Tens of thousands of South Carolinians wanted for arrest for skipping court dates or blowing off fines might be breathing a sigh of relief as judges have stopped jailing some of these low-level offenders under instructions from the state’s chief justice.
But the move has stirred a fear that prolonging their freedom will jeopardize victims of their crimes, which include domestic violence. Some judges also reportedly feel threatened with a jail sentence of their own if they run afoul of the new directive. And some authorities worry that the move will embolden people to skip their court dates altogether.
In the past, people who fail to pay fines or don't show up for trial on certain misdemeanors or traffic tickets have been captured and put behind bars, sometimes until their bills are paid or their maximum jail terms are served. But advocates said the practice turned jails into “debtors' prisons.”
Supreme Court Chief Justice Donald Beatty has taken steps recently to address such concerns, particularly when impoverished people are convicted and incarcerated without ever being told of their right to have an attorney defend them.
Scores of arrest warrants statewide are being recalled as a result, even though Beatty has yet to issue a formal written order on the practice. Many summary courts, which include county magistrates and municipal judges from the Lowcountry to the Upstate, have suspended all arrests on bench warrants as they scramble to figure out which cases are affected.
Beatty's instructions do not apply to the most serious misdemeanors and felonies that are handled in circuit court.
But in Horry County, about 230 bench warrants from domestic violence cases and jury trials are among the 7,500 being recalled, sheriff's Sgt. Timmy Tyner said. More than 4,600 stem from traffic violations.
In Charleston and Greenville counties, law officers were told not to serve any of the thousands of pending bench warrants from magistrates and city judges, authorities there said, as they tally exactly how many cases are affected.
Charleston County Chief Magistrate Leroy Linen on Tuesday also ordered summary court judges to recall all bench warrants until further notice.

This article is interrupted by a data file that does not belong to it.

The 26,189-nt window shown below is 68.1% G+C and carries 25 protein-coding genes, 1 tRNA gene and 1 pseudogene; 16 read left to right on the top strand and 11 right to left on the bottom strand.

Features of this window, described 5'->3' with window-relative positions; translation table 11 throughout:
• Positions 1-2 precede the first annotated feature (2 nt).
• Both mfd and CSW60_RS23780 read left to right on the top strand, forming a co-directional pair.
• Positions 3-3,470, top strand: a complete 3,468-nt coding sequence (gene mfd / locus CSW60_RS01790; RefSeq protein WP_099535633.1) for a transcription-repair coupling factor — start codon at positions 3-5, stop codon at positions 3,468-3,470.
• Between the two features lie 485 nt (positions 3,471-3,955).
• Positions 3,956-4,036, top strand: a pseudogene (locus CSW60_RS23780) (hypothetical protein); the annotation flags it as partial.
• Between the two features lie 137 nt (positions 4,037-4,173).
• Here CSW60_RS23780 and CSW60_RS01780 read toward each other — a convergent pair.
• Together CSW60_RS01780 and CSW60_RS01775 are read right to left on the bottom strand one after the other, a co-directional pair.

Courts statewide have long convicted people without hearing any evidence, simply because the defendants didn’t show up, Linen said. It's time for courts to make sure those people know of their right to an attorney before putting them behind bars, he said. Jail time can strip them of jobs, while boosting costs for the counties that keep them behind bars, Linen said.
“There is so much collateral damage from jailing them,” he said. “We had been doing this practice all over the state, and nobody was saying anything. … (The chief justice) was trying to impress upon everyone that we must … give people their due process rights.”
Beatty issued the instructions Nov. 1 during a mandatory training session in Columbia for summary court judges. While Linen and other judges said they took the directions to heart, others saw his words as a threat.
The justice explained that violating someone's constitutional rights is an offense and that there are consequences for an offense, Linen said.
The weight of Beatty’s words became quickly apparent statewide with thousands of bench warrants being recalled.
But Charleston County Sheriff Al Cannon said warrants are a routine mechanism to ensure defendants show up, aiding the court's efficiency.
There may be other unforeseen consequences, he said.
“Some of these cases may also have victims, and they will have to be notified,” Cannon said. “There are a lot of ramifications. It can’t simply be a swipe of the pen and you take these warrants off the books.”
Lindsey Jacobs, attorney for the S.C. Victim Assistance Network, praised efforts to fix problems in the courts.
“But their errors on the front end are making the victims suffer now,” she said. “This is just an opportunity for perpetrators to stay at large and possibly harm the person who got them brought to court in the first place.”
'Reminder of the law'
Issues with South Carolina’s summary courts were brought to light in the past year, largely through studies by the National Association of Criminal Defense Lawyers and the American Civil Liberties Union.